The March of Dimes is the leading organization for pregnancy and baby health. With chapters nationwide and its premier event, March for Babies, the March of Dimes works to improve the health of babies by preventing birth defects, premature birth and infant mortality. For the latest resources and information, visit www.marchofdimes.com or www.nacersano.org.
Sanofi-aventis, a leading global pharmaceutical company, discovers, develops and distributes therapeutic solutions to improve the lives of everyone. Sanofi-aventis is listed in Paris (EURONEXT: SAN) and in New York (NYSE: SNY).
Sanofi Pasteur, the vaccines division of sanofi-aventis Group, provided more than 1.6 billion doses of vaccine in 2009, making it possible to immunize more than 500 million people across the globe. A world leader in the vaccine industry, Sanofi Pasteur offers the broadest range of vaccines protecting against 20 infectious diseases. The company's heritage, to create vaccines that protect life, dates back more than a century. Sanofi Pasteur is the largest company entirely dedicated to vaccines. Every day, the company invests more than EUR1 million in research and development. For more information, please visit www.sanofipasteur.com or www.sanofipasteur.us.
For additional Sounds of Pertussis Campaign media materials, please visit http://multivu.prnewswire.com/mnr/soundsofpertussis/45203.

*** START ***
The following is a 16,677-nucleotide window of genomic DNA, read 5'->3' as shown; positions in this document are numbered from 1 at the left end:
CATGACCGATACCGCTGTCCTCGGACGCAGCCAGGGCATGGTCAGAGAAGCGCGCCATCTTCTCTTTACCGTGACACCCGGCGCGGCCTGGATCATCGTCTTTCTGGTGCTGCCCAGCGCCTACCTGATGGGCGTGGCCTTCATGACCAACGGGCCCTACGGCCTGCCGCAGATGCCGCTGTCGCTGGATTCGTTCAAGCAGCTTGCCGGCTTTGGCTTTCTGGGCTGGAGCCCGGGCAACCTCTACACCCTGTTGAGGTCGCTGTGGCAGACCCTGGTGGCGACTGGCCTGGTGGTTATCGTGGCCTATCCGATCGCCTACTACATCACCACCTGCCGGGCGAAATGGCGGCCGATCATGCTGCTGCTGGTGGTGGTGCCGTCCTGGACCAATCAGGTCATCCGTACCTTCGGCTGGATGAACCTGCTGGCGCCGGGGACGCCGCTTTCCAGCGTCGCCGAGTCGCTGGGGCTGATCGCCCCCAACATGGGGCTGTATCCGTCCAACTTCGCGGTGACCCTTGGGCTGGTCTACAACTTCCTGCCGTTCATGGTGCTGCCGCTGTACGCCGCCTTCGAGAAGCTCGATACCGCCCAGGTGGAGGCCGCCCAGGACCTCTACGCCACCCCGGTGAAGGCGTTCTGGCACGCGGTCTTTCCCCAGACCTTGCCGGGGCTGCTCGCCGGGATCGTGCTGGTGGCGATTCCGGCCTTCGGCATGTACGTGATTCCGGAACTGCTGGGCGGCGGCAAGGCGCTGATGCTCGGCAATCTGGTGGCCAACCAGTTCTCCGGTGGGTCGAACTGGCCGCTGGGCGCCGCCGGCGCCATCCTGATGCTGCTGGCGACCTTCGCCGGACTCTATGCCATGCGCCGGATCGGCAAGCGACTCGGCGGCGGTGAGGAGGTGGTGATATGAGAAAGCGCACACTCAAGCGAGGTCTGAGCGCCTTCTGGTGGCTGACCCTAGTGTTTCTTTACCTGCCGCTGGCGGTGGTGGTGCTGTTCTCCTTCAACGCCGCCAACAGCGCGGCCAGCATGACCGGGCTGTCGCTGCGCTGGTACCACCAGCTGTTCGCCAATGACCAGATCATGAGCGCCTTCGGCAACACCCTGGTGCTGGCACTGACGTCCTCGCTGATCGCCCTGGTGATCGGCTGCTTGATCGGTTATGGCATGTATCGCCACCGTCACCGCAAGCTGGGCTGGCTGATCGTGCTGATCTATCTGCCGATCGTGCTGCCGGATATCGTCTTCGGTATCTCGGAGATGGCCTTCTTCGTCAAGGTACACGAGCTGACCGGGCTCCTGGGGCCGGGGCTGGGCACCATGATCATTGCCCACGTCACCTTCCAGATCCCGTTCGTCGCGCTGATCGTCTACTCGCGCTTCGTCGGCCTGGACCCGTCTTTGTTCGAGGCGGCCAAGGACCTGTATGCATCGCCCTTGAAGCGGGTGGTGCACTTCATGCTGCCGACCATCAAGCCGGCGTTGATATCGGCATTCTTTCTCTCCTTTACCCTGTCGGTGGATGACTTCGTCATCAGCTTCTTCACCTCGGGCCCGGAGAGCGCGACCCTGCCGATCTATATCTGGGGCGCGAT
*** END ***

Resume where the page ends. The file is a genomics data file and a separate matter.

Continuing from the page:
(a) For all inquiries or to obtain a copy of The March of Dimes financial filing form or a current financial statement, please call [914-997-4488], or write to The March of Dimes at 1275 Mamaroneck Ave, White Plains, NY 10605. Also visit www.marchofdimes.com for more information.
If you are a resident of one of the following states, you may obtain a copy of the official registration or license and financial information directly from the state agency listed below (the toll-free numbers are for use only within the respective states). The license is not an endorsement by the state.
Florida: Call the Division of Consumer Services toll-free, 1-800-435-7352 (1-800-HELP-FLA). Registration does not imply endorsement, approval, or recommendation by the state. Maryland: Documents and information submitted under the Maryland Solicitations Act are available from the Office of the Secretary of State, Statehouse, Annapolis, MD 21401, 1-800-825-4510 or 410-974-5534. New York: Department of Law (Office of the Attorney General), Charities Bureau – Registration Section, 120 Broadway, New York, NY 10271. North Carolina: Call the State Solicitation Licensing Branch at 919-807-2214. The license is not an endorsement by the state.